Children who have reached the height and weight limits of their forward-facing car seat should ride in a belt-positioning booster seat until a safety belt fits properly. Seat belts don’t fit children properly until they are at least 4 feet 9 inches and weigh between 80 to 100 pounds, usually between 8 and 12 years old. With a booster seat, the lap belt should fit low across the child’s hips, and the shoulder belt should fit across the shoulder. Children seated in a booster seat in the back seat of the car are 45 percent less likely to be injured in a crash than children using a seat belt alone.

The safest place for all children under the age of 13 is in the back seat of the car.

Parents and other adult drivers can set a good example by buckling up for every single car ride. When children see you use seat belts, you are helping develop lifelong safety habits.

For more child passenger safety tips, www.childrensal.org/ChildPassengerSafety.

Tanning Beds or Sunlight?

It’s that time of year when students get ready for Spring Break and fun in the sun.  Unfortunately, as many teens begin to trade their winter coats for shorts and t-shirts, they may head to the tanning bed to recreate that warm glow.

In fact, some may think going to a tanning bed is safer than being in the sun, since the exposure time is only about 10 minutes.  However, the experts at Children’s of Alabama say the use of tanning beds is why physicians are treating more and more young people for skin cancer.

Indoor Tanning vs. Sunlight

The sun’s rays contain two types of ultraviolet radiation that affect your skin: UVA and UVB.  Tanning beds use UVA light, which penetrates the skin more deeply than UVB rays.  So tanning beds can cause just as much – if not more – damage as the sun.  Plus the concentration of UVA rays from a tanning bed is greater than the amount of UVA rays a person gets from the sun.

Types of Skin Cancer

Studies show that users of tanning beds have much higher risks of basal and squamous cell carcinoma, the two most common types of skin cancer. Doctors also know that young people are more at risk for melanoma, the most serious kind of skin cancer. Melanoma that’s caught early, when it’s still on the surface of the skin, can be cured. But undetected melanoma can grow downward into the skin until it reaches the blood vessels and lymphatic system. These two systems can act like a highway for the cancer cells, allowing them easy access to distant organs like the lungs or the brain. That’s why early detection is so important.

It used to be that mostly older people got melanoma, but doctors are seeing more people in their twenties and even younger with serious cases of skin cancer.  Among teens and young adults, there is an eight- fold higher risk of melanoma among tanning bed users, due to their exposure to concentrated doses of UV rays.

How to Recognize Skin Cancer

There are things you can do to help with early detection of skin cancer, said Traci Duncan, CRNP, a certified nurse practitioner at Children’s of Alabama. “The most important thing is to know your skin, and be familiar with your moles. Know whether a mole has undergone any kind of recent change, whether it’s in size, shape or color.”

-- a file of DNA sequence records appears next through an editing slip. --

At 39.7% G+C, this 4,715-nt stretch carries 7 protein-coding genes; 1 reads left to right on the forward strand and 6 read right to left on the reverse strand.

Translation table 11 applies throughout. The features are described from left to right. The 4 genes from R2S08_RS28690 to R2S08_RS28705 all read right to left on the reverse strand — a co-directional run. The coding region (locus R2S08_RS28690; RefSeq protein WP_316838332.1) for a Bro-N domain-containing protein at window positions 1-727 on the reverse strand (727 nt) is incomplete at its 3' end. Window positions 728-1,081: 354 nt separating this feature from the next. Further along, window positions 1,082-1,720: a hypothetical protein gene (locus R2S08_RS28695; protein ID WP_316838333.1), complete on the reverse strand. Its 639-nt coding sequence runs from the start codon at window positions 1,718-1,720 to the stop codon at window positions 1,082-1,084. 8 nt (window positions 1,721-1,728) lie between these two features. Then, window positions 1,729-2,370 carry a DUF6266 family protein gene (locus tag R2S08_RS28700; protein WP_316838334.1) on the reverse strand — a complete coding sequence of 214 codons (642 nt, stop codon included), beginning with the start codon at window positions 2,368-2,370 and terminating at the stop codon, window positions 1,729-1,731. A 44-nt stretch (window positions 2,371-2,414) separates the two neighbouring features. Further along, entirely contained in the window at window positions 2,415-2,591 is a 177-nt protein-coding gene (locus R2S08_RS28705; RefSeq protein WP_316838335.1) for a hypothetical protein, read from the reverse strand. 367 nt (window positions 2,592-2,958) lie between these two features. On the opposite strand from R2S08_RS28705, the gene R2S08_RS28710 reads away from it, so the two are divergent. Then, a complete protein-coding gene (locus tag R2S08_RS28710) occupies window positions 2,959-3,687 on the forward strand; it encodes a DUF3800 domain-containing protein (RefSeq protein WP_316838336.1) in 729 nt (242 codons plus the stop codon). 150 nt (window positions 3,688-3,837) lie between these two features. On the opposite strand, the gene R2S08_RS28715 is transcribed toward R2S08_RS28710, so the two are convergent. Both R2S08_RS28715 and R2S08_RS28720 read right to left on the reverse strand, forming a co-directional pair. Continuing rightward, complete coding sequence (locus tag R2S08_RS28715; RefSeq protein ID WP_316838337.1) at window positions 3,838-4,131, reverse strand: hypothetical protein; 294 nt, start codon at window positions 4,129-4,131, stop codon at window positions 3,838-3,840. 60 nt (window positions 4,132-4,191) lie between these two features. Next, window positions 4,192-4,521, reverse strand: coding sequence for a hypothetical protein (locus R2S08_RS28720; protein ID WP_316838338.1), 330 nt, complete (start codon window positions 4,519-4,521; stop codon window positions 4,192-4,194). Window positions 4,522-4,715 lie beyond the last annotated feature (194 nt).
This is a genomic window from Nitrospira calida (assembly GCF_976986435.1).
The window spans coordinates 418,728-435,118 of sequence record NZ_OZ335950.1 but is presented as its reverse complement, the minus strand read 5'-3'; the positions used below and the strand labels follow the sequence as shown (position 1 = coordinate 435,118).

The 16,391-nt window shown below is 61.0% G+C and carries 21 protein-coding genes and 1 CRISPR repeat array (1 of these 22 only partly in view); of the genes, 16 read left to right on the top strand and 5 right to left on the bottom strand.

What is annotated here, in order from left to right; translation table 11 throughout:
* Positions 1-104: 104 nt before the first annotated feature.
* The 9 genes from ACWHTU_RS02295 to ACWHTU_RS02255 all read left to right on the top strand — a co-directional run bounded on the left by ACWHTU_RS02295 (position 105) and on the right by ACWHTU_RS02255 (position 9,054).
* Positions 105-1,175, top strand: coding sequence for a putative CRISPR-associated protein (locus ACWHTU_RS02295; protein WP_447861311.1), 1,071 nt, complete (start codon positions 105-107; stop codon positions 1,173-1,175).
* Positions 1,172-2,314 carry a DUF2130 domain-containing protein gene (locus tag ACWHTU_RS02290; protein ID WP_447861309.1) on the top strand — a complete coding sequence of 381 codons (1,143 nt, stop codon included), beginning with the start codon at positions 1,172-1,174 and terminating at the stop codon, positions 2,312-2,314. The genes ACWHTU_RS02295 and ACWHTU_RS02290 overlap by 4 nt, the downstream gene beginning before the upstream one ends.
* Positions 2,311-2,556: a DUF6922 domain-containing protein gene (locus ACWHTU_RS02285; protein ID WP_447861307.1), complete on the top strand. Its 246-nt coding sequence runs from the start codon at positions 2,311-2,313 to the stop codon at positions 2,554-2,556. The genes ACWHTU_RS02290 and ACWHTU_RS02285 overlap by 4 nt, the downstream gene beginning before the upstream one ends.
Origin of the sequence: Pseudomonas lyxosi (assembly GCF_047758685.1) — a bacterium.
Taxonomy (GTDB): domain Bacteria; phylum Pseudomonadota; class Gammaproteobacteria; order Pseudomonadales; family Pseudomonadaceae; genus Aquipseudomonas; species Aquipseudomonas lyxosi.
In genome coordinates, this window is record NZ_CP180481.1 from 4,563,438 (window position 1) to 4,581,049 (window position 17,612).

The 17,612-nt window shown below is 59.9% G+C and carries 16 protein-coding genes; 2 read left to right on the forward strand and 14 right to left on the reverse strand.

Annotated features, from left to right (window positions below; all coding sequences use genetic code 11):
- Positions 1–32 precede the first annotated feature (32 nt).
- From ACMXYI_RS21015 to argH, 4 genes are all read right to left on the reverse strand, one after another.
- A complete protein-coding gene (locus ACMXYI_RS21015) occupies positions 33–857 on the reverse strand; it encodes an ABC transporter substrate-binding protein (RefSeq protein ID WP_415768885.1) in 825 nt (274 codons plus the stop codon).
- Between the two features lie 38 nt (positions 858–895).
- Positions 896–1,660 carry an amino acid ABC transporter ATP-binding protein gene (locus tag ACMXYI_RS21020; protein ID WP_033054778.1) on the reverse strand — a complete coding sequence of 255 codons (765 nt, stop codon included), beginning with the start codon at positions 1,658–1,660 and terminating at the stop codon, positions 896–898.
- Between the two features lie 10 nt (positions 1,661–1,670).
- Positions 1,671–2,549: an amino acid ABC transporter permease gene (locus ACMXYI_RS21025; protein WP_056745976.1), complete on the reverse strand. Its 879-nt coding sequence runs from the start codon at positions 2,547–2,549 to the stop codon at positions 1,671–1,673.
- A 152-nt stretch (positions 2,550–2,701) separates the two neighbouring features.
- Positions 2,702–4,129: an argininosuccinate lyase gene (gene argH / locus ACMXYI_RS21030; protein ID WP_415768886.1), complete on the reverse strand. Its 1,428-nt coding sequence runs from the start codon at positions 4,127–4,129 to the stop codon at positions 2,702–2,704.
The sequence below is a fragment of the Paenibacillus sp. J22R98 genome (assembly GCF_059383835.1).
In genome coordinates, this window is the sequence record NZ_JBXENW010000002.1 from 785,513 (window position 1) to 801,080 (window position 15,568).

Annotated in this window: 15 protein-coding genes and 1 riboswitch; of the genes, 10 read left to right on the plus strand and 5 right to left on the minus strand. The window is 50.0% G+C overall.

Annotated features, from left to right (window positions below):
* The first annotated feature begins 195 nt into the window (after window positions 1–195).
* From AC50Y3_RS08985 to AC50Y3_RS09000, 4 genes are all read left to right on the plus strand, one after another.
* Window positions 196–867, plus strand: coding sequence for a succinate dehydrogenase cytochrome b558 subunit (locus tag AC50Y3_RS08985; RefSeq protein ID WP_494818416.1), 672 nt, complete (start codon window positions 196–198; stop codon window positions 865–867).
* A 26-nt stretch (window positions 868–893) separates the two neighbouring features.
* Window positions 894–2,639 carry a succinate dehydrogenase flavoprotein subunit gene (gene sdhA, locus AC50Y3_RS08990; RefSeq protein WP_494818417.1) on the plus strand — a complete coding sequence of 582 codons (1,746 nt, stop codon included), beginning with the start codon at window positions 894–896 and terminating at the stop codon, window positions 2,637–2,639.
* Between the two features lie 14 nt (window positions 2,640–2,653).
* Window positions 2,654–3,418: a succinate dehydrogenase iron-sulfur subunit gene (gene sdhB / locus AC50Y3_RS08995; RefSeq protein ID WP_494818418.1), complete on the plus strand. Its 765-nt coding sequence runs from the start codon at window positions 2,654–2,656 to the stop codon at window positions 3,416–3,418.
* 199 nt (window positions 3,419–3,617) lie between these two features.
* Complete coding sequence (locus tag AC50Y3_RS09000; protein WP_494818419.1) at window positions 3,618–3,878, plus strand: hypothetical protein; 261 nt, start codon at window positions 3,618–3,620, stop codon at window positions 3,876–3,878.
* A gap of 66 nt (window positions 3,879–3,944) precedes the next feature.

Minimizing Your Risk

The good news about skin cancer is that you have the power to substantially reduce your family’s risk of getting it by taking sun safety seriously.

  • Avoid the strongest sun of the day — between 10 a.m. and 4 p.m.
  • Use broad-spectrum sunscreen (SPF 15 or more) whenever you’re in the sun.
  • Wear a wide-brimmed hat and cover up with long, loose cotton clothing if you burn easily.
  • Stay out of the tanning salon. The risk of developing melanoma is eight times greater among people who use tanning beds regularly.
  • Regularly check for moles and any changes on your family’s skin

Remember, you don’t have to go without a sun-bronzed look. The new generation of self-tanners and body makeups offer easy, realistic results at a reasonable price. Just be sure to use a daily sunblock with an SPF of at least 15 when you go outdoors since fake tanners don’t protect you against sunburn or sun damage.

However, it’s a good idea to avoid airbrush or spray on tans. “The FDA hasn’t approved DHA, the main ingredient in self-tanners for use internally or on mucous membranes like the lips,” said Duncan.“Spray tans may have unknown health risks because people can breathe in the spray, or the tanner may end up on their lips or eye area.”

By taking these precautions, you can insure your family’s skin truly is healthy.

Dr. Robert Cantu talks Concussions

Dr. Robert Cantu, Photo Credit: News Hour

Dr. Robert Cantu, credit News Hour

Dr. Robert Cantu is one of the world’s foremost authorities on brain trauma and concussions in sports. He will speak at our second annual Concussion Summit on Friday, Feb. 27. Dr. Cantu is the author of “Concussions and Our Kids – America’s Leading Expert on How to Protect Young Athletes and Keep Sports Safe.” He is also Senior Advisor to the NFL’s Head, Neck and Spine Committee, Co- Founder and Medical Director of the Sports Legacy (SLI) Institute in Waltham, MA; Medical and Research Director of the Cantu Concussion Center, Concord, MA and Professor of Neurology and Neurosurgery at Boston University School of Medicine.  We asked Dr. Cantu a few questions about what parents need to know about concussions.